Some of the most powerful and influential people in Brazil, film maker Bruno Barreto and the Marinho family that run the Globo media empire among them, have consistently flouted the law by cutting down forests, diverting streams, and disturbing rare habitats.

All so they can have nice houses.

The Bloomberg story says:

“All Brazilian beaches are public by law. Wealthy Brazilians do whatever they want on land that often doesn’t belong to them, says Eduardo Godoy of the Paraty office of the Chico Mendes Institute for Biodiversity Conservation, which manages federally protected areas.

“They think they are the only ones who deserve to enjoy a piece of paradise because they are rich,” Godoy says. “They say they are the owners of the island or the beach, and everybody believes them. But that’s not what the law says.”

When prosecutors and environmental police go after them (and usually win), the millionaires appeal the decisions in court, knowing that such actions can take years to be resolved. They ignore the original rulings and stay put while their lawyers buy them time to enjoy their ill-gotten gains.

Read the whole story here. It’s worth it.

 

 

 

It’s been 17 years, almost to the day, since I last wrote for Reuters.

When I left Port-au-Prince in February 1995 to go to Mexico City I cut my ties with the news agency and moved on.

Today I saw my name under the Reuters logo again, this time from Brazil. I will be writing about sports, and particularly football, in the months and I hope years to come.

My first piece today was about Ricardo Teixeira, a man I’ve written about many times before. The lead promises more news on the CBF president very soon.

The president of the Brazilian Football Confederation and the man charged with organising the 2014 World Cup was reportedly close to resigning on Wednesday after a local newspaper implicated him in another corruption scandal.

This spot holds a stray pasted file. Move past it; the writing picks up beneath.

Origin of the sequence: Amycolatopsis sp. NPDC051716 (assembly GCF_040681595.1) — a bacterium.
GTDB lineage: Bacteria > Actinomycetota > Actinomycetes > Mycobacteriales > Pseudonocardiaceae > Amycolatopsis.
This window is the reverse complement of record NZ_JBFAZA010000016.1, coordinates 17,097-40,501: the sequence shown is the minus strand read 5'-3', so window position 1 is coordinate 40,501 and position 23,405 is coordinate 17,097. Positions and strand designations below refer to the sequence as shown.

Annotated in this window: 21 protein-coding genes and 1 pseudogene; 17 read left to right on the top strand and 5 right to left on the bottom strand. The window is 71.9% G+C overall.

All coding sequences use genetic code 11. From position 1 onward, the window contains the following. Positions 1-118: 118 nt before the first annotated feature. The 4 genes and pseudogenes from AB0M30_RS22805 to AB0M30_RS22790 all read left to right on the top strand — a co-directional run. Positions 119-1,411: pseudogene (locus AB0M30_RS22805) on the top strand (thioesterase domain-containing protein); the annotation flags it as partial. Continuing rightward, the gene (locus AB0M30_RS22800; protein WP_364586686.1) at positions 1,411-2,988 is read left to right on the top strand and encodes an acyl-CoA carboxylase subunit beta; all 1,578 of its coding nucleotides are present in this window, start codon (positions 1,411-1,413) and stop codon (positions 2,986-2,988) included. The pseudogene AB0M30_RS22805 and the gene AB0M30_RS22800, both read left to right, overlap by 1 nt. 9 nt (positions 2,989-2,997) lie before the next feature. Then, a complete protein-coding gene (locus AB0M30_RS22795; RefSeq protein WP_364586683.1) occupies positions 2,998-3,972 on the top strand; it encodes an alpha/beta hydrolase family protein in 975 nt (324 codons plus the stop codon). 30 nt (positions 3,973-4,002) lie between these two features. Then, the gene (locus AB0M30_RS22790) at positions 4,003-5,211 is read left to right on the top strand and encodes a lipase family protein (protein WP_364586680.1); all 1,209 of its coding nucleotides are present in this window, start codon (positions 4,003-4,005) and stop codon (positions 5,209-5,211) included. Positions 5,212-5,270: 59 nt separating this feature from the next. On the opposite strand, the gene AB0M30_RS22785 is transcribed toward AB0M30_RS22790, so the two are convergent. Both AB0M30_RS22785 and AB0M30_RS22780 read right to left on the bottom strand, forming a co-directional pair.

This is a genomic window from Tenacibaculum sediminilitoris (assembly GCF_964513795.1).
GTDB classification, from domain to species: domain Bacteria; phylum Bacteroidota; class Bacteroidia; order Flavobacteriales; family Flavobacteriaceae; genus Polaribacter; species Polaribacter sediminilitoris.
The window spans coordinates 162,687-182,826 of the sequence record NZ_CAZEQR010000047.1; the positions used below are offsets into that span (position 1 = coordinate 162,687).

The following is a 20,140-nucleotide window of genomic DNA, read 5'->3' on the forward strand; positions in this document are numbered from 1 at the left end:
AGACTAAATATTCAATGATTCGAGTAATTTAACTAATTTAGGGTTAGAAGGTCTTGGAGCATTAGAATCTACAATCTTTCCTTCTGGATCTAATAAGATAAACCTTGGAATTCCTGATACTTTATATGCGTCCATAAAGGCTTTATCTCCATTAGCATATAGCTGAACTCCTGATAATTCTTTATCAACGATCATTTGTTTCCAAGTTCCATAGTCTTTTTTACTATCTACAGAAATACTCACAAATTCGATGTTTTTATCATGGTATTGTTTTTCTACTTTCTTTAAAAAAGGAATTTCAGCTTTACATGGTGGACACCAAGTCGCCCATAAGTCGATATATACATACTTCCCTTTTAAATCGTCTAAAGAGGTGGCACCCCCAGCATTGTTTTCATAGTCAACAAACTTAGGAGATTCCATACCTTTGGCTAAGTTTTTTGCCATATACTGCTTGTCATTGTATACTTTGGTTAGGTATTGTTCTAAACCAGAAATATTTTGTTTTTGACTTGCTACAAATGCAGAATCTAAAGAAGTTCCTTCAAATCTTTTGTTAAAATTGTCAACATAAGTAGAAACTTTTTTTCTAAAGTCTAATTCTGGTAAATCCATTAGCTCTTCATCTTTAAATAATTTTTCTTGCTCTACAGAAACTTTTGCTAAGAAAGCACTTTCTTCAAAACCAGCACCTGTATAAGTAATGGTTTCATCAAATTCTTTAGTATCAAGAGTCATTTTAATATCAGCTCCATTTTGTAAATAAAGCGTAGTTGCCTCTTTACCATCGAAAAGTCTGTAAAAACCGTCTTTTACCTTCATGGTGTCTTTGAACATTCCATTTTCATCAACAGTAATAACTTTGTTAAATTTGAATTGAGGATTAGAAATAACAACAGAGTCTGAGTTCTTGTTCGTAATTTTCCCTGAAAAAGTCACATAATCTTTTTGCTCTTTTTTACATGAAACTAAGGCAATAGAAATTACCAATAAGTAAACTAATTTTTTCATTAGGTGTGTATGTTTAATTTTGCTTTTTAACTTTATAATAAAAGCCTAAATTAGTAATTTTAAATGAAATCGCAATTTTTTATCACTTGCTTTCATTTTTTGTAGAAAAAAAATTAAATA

Ricardo Teixeira, who has headed the CBF for 22 years, could step down as early as Thursday, O Globo newspaper reported.

The news came on the day another newspaper, Folha de S.Paulo, reported that a company linked to the football boss overcharged the organisers of a November 2008 friendly match between Brazil and Portugal in Brazil’s capital, Brasilia.

For more on Ricardo Teixeira see this earlier post.

 

I will never forget the first time a politician shouted at me.

I was in Haiti and the Prime Minister came on the phone to vigorously deny a story peddled by his aides.

Even though I knew I was the victim of a trial balloon that went awry, I was still quite young and being shouted at by the Prime Minister freaked me out.

It felt particularly bad because the man at the other end of the line was the only Haitian politician I ever respected.

I realised I’d better develop a thick skin – and quick!

I recalled that story today after the Mayor of Rio slagged me off in this piece in O Globo. The Rio paper ran an article about my story in Time magazine that criticised the city for the lack of maintenance that helped bring about the building crash that cost 17 lives and the death of a man from an explosion in the city’s drains.

In response Eduardo Pães made the crass comment: “The Americans have been jealous since Chicago didn’t win the right to host the Olympics.”

Sometimes you know when the piece you’re writing will be controversial and prepare yourself for the backlash. But Pães’s reaction took me by surprise because my piece was so innocuous. It simply stated that: